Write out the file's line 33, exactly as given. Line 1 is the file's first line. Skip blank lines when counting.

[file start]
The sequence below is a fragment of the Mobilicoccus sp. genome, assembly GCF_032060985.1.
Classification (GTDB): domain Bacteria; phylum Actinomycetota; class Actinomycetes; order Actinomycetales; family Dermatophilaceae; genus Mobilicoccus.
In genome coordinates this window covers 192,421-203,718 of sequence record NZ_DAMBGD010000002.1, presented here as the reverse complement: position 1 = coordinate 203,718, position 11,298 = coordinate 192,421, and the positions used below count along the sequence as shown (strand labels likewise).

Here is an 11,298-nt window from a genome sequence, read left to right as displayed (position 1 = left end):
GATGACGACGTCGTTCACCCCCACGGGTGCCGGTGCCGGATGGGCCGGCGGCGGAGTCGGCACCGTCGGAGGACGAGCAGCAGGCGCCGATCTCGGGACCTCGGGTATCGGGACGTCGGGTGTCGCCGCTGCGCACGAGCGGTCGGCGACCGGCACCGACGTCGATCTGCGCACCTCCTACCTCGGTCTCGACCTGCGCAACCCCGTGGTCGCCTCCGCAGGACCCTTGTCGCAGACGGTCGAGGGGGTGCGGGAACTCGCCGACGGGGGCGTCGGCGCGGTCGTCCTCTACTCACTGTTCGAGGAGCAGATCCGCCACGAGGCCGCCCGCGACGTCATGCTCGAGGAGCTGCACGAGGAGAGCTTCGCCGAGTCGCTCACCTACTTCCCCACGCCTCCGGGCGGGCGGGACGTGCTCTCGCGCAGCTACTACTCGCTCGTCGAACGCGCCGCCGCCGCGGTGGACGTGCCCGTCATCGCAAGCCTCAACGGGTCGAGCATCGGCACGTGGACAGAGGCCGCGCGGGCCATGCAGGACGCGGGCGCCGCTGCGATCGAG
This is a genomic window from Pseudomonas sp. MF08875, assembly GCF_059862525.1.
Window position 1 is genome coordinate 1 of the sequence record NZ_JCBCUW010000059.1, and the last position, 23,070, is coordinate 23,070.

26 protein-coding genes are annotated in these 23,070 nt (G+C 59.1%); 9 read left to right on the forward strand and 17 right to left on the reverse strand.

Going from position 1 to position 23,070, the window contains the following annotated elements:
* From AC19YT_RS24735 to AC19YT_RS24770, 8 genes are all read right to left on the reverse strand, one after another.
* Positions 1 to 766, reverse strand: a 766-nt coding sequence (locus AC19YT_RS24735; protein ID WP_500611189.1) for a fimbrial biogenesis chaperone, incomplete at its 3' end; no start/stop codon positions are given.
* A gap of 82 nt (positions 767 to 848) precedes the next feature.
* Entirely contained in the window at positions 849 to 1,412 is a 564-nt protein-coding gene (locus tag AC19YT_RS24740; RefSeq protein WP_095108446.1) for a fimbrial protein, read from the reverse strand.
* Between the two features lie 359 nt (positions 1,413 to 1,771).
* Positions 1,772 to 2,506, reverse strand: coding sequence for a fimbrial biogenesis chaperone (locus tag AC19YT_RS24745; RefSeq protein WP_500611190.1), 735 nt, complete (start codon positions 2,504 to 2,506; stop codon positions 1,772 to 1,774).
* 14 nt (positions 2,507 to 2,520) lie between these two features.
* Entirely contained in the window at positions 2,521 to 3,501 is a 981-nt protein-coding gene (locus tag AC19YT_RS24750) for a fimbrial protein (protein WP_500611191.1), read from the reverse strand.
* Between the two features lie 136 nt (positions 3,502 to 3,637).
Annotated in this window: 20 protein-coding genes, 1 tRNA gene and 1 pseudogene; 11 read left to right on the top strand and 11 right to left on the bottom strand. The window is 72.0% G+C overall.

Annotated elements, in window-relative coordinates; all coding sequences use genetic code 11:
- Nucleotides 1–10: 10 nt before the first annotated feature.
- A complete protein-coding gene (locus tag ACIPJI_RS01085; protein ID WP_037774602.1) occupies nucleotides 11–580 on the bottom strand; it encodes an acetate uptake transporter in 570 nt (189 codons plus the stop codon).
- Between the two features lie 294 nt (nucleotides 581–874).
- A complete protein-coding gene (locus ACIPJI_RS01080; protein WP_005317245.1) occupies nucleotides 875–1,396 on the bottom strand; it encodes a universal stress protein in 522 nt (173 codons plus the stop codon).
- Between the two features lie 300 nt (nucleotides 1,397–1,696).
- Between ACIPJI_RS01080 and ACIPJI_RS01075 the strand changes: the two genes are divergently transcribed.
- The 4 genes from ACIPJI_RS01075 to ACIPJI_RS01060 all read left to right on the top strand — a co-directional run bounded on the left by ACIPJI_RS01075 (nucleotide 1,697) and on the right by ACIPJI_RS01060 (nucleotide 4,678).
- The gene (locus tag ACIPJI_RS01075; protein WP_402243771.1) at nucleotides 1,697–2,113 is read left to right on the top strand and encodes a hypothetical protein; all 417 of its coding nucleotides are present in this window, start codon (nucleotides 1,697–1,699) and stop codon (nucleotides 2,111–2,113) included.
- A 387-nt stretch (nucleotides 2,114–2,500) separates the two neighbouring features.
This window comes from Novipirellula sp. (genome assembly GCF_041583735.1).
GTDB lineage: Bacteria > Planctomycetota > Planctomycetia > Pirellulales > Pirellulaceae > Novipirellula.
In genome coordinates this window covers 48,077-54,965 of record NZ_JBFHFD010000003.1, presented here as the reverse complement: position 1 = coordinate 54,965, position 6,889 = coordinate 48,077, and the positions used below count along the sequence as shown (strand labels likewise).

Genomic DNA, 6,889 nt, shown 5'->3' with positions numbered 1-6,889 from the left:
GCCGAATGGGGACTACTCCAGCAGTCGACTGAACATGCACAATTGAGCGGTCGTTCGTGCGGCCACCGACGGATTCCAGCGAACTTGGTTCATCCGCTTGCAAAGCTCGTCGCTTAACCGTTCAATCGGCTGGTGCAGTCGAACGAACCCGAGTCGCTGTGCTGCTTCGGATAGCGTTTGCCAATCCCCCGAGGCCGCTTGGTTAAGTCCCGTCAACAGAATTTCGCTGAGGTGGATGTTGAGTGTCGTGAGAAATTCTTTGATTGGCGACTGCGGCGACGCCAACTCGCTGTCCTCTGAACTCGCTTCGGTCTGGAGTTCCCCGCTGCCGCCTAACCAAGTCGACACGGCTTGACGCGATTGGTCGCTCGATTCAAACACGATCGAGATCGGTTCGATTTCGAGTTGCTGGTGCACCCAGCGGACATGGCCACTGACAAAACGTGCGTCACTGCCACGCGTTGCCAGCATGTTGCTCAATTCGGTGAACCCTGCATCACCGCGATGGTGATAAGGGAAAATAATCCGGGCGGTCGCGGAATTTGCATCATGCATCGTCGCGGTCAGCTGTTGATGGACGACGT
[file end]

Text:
Genomic DNA, 6,889 nt, shown 5'->3' with positions numbered 1-6,889 from the left: